It was an interesting weekend for us; there was a lot going on.  Both Riley and Abby had sports events.  On Saturday Riley had a baseball game at Hickory Park and Abby had a soccer game at Fellowship Fields (at which I was "coaching").  Shortly after Abby's game, Riley and I left for Camden to camp on the battleship New Jersey with a group from Pack 32.

Battleship New Jersey

Visiting the USS New Jersey was definitely a unique experience.  The boys from Riley's cub scout pack (and their dads) got to experience a lot of the ship.  The evening tour after mess was pretty exclusive, too.  We got to tour areas of the ship that you don't get to see on a normal walking tour, like the areas inside the gun turrets where the ammunition is prepared and sent to the firing stations.  The tour guide was very knowledgeable, and thankfully very patient with our precocious boys.

We learned a lot of interesting factoids about the New Jersey.  The whole ship is made primarily of steel, which is pretty obvious if you think about it.  But the amount of steel used is astonishing.  Some of the armored doors and walls on the ship are made of solid steel 17 inches thick.

Just one of the three primary turrets weighs the same as a destroyer from the same era as the New Jersey.  That's like having three destroyers on board the ship!  Each gun in the turret fires a huge shell, propelled by 600 pounds of gun powder.  If fired straight up, the shell would reach 17 miles high.

There are "smaller" 5-inch caliber guns on the sides of the ship.  The shells for this gun are stored in the lower decks and raised to those turrets with constantly-moving chain elevators.  These shells are primarily used to shoot down enemy aircraft.  The nose of each shell contains a small vacuum tube that detects when the shell gets near metal, kind of like a poor-man's radar.  When the shell is near metal, like the hull of an enemy aircraft, the shell detonates.  This function of the US 5-inch shell was a closely guarded secret throughout World War 2, and wasn't even shared with our allies.  The shells were never fired over land for fear that one would land, unexploded, on the ground where the Nazis could recover and study it. It is amazing to me that the Axis did not have similar technology, seemingly having all of their shells detonate based on timed fuses.

The New Jersey was in service from 1943 through until the early 90's.  It had been retrofitted with modern weapons from the time.  There were Gatling guns mounted in several places on the sides of the ship for shooting down incoming missiles.  There were Tomahawk missile mounts on the ship for firing these very advanced weapons.  There were even rumors that the New Jersey had nuclear capabilities, but the Navy won't confirm whether this was the case.

One of the most interesting rooms on the ship was the CEC, the Combat Engagement Center. This is where all of the on-board weapon systems were controlled.  The room is the same eerie blue with all kinds of radar screens that you see in movies.  The kids had a lot of fun sitting at the consoles and firing missiles at their enemies.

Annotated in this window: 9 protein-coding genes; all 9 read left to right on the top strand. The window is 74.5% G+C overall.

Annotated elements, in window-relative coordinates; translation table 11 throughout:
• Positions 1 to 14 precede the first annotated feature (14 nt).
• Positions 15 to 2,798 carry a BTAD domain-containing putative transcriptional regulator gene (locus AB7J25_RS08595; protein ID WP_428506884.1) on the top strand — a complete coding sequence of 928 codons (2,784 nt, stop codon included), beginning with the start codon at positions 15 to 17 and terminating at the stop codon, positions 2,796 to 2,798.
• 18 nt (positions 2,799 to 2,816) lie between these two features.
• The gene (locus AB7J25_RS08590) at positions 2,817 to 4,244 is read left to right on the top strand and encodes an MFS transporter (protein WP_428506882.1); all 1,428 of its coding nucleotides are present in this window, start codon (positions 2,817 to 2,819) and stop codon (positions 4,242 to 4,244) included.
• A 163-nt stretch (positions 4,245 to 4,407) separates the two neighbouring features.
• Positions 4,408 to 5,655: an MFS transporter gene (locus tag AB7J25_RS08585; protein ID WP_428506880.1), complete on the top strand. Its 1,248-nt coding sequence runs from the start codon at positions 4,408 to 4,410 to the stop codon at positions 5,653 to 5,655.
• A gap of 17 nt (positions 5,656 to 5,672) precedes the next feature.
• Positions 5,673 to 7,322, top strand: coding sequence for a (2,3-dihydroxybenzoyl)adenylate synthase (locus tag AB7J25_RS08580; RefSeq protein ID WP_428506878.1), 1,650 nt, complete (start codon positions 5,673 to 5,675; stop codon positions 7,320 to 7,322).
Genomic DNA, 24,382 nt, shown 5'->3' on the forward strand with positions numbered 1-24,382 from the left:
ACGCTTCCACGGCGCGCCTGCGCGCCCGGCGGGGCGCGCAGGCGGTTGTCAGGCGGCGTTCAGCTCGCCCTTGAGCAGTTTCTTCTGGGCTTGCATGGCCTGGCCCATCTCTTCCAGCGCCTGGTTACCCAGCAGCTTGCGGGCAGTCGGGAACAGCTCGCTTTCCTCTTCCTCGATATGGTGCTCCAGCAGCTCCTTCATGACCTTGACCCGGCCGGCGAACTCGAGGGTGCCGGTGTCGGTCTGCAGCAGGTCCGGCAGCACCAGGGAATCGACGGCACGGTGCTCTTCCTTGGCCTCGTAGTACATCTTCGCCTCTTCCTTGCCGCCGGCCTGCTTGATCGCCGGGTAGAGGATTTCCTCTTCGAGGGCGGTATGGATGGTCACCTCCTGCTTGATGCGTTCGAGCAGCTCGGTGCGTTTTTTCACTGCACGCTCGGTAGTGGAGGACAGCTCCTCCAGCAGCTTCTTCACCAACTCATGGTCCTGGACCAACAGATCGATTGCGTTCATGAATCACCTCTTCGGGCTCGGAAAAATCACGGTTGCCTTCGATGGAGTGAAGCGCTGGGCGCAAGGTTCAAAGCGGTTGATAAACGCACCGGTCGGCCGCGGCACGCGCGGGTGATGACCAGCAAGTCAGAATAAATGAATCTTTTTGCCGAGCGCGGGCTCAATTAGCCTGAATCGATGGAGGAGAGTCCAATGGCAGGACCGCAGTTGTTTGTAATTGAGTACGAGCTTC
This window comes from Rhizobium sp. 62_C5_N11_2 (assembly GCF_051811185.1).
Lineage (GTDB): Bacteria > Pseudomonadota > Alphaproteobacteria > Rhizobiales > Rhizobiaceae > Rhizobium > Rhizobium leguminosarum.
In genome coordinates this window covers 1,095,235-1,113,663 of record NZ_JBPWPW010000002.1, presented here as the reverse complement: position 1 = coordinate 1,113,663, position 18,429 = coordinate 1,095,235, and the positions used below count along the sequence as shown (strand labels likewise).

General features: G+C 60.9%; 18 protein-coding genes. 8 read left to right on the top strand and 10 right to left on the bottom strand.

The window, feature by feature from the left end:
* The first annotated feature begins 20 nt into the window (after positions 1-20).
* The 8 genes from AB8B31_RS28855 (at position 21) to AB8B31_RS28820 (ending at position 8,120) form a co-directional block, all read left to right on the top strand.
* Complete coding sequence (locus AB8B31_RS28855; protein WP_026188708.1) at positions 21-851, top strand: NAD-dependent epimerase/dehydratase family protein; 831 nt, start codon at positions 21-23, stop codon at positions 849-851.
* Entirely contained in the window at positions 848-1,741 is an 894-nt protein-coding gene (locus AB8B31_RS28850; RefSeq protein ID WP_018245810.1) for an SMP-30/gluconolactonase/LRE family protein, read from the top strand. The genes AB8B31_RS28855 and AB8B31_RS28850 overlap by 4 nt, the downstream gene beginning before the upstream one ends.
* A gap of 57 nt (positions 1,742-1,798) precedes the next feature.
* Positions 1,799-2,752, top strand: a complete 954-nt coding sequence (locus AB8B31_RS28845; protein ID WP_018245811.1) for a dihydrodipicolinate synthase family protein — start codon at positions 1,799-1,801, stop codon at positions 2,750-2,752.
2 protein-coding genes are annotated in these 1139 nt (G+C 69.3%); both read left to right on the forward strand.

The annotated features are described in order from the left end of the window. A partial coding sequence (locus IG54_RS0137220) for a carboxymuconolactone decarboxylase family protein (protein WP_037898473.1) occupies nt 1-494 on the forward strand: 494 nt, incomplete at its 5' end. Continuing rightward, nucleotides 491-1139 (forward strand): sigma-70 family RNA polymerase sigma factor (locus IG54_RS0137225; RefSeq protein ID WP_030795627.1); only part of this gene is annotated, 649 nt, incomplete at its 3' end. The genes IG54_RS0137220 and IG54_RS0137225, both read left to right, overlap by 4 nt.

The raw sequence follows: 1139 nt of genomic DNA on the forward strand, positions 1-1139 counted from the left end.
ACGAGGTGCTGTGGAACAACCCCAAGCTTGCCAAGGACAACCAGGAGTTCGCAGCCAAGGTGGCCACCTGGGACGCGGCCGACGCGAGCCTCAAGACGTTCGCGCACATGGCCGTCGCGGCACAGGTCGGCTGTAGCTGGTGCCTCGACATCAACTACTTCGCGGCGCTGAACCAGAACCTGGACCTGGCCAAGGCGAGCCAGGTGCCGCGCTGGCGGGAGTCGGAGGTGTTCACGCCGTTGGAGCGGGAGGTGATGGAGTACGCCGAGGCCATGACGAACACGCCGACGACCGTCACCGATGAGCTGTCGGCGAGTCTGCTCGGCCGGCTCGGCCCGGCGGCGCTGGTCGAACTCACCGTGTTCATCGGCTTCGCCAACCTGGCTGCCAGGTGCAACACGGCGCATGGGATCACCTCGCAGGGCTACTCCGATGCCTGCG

I had always thought that the doors on a ship were round because of some reason related to water.  Of course, our tour guide said that if water was high enough to be a bother to a door, there were much bigger problems to worry about than the shape of the portal.  No, the door is round because it is structurally more sound.  If a door was rectangular, then when the ship's body has torque - either from weapon impact or heavy seas - then the steel would tear from the corners of the door.  Instead, a round door keeps the ship's body intact under pressure.

We learned how to navigate the ship using signs about the compartment locations.  We toured the captain's quarters, the admiral's quarters, the mess hall, the officer's mess, medical (including an unusually large dental area), and the bridge.  We were able to see inside the turrets at the top, where the guns were aimed and the ammunition was loaded into the barrels.

This was an overnight trip, so we all had to sleep in bunks on board.  The bunks were stacked three beds high, and were claustrophobically small.  Riley and I took bottom beds in separate bunks because that's all that was left by the time we arrived.  Still, the experience was authentic.  At lights-out the lights didn't go out, but instead dimmed to an eerie red color.  All through the night, you could hear the sound of people banging themselves against the steel bunks trying to get comfortable.

The only thing that was a little disappointing was the food.  We usually get such great (too great, sometimes) meals when we camp with the scouts that the chicken finger dinner and hashbrown breakfast were a little small and disappointing.  But a meal is a meal, and we got to experience the chow line first hand, which is interesting in itself.

There was a lot more that we saw and did on the ship, and I'm sure even then that we didn't get to see everything since the ship was so huge.  In all, the trip was pretty great.  Riley had a great time, as he usually does on scouting trips.  I'm not sure I'd sleep over again - not wanting to subject myself to the steel coffin bunk and ensuing back pains in the morning - but I'd definitely visit again, perhaps to join a different tour and see other parts of the ship that we missed.

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